Due to existing multi-dimensional social injustices, some gender groups experience climate change more unduly than others. It is therefore necessary that international climate law is intersectional and gender-responsive. Currently, on one hand, legal provisions developed under the United Nations Framework Convention on Climate Change (UNFCCC) feature gender equality as a core element. On the other hand, the process is constrained by political considerations, has a rather slow development and presents the need for a more inclusive approach as a whole.
1University of Eastern Finland (UEF)
2Center for Climate Change, Energy and Environmental Law (CCEEL)
Climate change does not discriminate, in the sense that it adversely affects both physical and social environments (IPCC, 2022). However, due to existing multi-dimensional injustices within societies, some human groups may experience climate change disproportionately based on their perceived gender, race and social identities and economic status (IPCC, 2022). Widespread gender inequality in societies also ensure that women as a group are more vulnerable to the impacts of climate change through having lesser social and political standings than men (UNFCCC, 2022). At the same time, women’s experiences also vary depending on the societal designs of the regions and their economic realities: such as women groups from wealthy economies in the global North may experience these impacts less prominently than other women groups from developing economies in the global South (IPCC, 2022). In general, gender inequality negatively affects women’s developmental growth and opportunities that can otherwise be utilised to tackle climate change and aggravate their existing social vulnerabilities, which has the capacity to exacerbate the impacts of climate change that they experience.
As such, climate action is most effective when it is intersectional and can address the needs and considerations for all gender groups, allow their full participation in the designing and implementation of the measures, and contribute to social stability and equality (UNFCCC, 2022). At the international level, the UNFCCC is one in the mosaic of actors that govern climate action globally. However it is the prime entity that provides the framework basis for developing a substantial body of international climate law. This amalgamation of international climate law is fragmented and consists of complex combinations between principles, rules, regulations and recommendations, and interactions with other areas of international regulation that has relevance for governing climate action (Bodansky, 2017). In international climate law, adaptation is understood to be the action that allows human groups to better adjust to and cope with the perceived and expected changes, and exploit beneficial opportunities when available (IPCC, 2022). The goal of climate adaptation is twofold: i) to reduce the existing vulnerabilities of human groups and equip them to respond to the current impacts of climate change, and ii) further strengthen their capacity to adapt to climate impacts in the future by building on their resilience to climate change.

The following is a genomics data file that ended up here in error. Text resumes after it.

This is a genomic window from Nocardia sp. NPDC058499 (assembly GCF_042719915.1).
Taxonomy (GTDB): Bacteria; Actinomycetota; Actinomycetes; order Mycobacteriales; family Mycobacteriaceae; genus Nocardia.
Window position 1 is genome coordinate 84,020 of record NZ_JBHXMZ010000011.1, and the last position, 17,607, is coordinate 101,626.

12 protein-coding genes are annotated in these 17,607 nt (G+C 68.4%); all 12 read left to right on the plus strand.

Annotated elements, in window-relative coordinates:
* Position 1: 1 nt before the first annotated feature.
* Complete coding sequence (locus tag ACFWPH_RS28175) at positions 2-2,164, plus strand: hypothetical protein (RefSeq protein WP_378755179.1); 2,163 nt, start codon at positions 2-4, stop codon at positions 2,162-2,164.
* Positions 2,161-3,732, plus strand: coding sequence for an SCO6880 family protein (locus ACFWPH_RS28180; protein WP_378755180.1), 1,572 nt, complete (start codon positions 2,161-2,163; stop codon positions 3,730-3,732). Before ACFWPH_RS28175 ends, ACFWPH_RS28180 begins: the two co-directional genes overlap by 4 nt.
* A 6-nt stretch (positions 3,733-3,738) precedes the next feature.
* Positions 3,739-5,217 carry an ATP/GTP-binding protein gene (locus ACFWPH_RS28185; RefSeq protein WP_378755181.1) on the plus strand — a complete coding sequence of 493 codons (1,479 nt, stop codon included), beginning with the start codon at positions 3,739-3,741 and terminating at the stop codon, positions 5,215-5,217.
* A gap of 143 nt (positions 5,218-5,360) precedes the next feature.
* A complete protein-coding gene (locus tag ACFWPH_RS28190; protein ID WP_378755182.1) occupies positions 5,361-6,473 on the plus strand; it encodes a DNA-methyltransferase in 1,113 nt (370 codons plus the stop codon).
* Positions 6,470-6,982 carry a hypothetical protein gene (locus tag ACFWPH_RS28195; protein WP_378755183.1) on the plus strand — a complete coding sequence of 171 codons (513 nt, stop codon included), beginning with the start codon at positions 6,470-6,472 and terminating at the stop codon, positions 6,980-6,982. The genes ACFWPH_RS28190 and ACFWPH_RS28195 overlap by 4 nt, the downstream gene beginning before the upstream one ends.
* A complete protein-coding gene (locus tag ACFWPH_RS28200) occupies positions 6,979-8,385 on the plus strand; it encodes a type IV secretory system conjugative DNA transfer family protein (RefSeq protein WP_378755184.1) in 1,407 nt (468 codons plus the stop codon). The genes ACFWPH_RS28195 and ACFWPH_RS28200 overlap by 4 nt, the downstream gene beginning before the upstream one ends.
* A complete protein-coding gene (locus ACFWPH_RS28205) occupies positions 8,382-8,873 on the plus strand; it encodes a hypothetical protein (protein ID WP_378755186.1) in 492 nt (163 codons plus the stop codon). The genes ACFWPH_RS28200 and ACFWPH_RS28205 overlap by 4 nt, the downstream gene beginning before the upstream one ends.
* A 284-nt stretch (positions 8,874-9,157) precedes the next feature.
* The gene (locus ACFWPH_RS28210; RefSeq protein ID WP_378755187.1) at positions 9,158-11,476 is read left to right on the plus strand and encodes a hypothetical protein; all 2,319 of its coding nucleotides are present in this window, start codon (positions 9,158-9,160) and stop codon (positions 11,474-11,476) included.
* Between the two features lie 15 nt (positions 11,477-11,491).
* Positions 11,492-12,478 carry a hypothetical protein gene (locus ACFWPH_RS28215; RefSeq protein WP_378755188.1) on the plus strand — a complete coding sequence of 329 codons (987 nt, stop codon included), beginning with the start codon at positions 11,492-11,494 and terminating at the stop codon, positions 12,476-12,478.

Gender-responsive climate adaptation encompasses the understanding of how gender inequality undermines inclusivity and continues to bolster discrimination within societies, and how this poses a risk to seriously impede climate action in the future (Morrow 2017). In practice, gender-responsive climate adaptation may manifest as initiatives or opportunities that contribute to the developmental growth of specific gender groups, but it is most important that any adaptation planning is intersectional and can address the needs for all gender groups. Adaptation measures that are not gender-responsive or have a biased focus on one gender can further worsen climate impacts by upholding society’s discriminatory power dynamics, negatively contributing to the existing vulnerabilities and failing to initiate a deep societal transformation that limits gender inequality from exacerbating climate impacts and vice versa. In the context of the Arctic at the moment, on one hand, resource-based industries have a biased male focus, and resource development in the region ignores needs of women as a group. On the other hand, scientific studies exploring gendered impacts of climate change in the region many times use prefixed assumptions and have a biased focus on the indigenous female experiences, and mostly overlook the experiences of men as a group (Oddsdóttir, 2021). Such gender-specific and gender-prescriptive approaches can directly undermine intersectionality and further contribute to the vulnerabilities of women and girls in the Arctic.